Pizzeria Antica, Vito's, Joe's, and Mozza all have one thing in common. They prove that its not the water that makes Los Angeles pizza generally bad.
As long as I can remember liking pizza, I remember being told New York pizza is the best because of our water. Seemed logical. But then I moved to Los Angeles and found Vito's, Joes, and the rest churning out excellent pizzas made from notorious tap water.
Finally, last Friday I tried Antica in Marina Del Rey. I ordered the margarita and, fearful we would be ejected, forced my date to do the same. How did it compare to what I had last year in Naples? The sauce was a mere smear of san marzano, just like in Naples. The cheese strewn in conservative patches, like Naples. And the crust? Yes, it was airy, pliable, and covered in wood soot, like in Naples. So much for the pizza owner in Milan who told me that his pizza was not as good as in Naples because of Milanese water.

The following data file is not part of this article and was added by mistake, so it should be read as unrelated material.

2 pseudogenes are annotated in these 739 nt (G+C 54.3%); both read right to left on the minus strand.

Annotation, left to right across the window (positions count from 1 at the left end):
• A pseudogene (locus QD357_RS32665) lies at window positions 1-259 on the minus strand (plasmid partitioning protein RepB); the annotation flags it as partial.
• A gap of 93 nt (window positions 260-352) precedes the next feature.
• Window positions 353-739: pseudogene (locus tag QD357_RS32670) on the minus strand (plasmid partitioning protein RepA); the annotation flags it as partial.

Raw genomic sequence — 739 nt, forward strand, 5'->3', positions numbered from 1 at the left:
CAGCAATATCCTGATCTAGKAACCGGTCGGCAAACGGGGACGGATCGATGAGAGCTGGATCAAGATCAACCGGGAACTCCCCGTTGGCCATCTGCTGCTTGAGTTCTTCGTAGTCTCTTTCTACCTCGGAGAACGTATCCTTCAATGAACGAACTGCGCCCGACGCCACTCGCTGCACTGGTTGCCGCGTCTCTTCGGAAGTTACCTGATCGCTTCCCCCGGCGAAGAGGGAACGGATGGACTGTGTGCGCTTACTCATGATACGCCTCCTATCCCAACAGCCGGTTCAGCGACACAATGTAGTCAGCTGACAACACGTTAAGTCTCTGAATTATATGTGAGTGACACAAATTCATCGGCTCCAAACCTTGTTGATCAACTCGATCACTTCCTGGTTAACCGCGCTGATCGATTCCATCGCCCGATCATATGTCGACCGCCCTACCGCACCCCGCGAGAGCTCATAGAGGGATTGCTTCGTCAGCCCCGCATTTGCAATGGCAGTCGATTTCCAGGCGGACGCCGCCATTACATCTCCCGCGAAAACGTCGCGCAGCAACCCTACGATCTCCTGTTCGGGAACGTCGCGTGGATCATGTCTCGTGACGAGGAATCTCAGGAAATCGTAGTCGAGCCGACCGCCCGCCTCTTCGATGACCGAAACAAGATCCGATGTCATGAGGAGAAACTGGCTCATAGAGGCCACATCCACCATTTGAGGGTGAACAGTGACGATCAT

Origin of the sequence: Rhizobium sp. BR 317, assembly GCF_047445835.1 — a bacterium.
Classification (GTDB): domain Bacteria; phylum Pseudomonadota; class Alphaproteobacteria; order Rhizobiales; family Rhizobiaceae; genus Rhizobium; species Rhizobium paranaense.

And that brings me to the ultimate point. Why does Milan, Los Angeles, and the majority of the world's cities have generally inferior pizza? Because their restaurants make money even when they use frozen dough, cheap sauce, and enough cheese to cover up its quality. Leave the water out of it.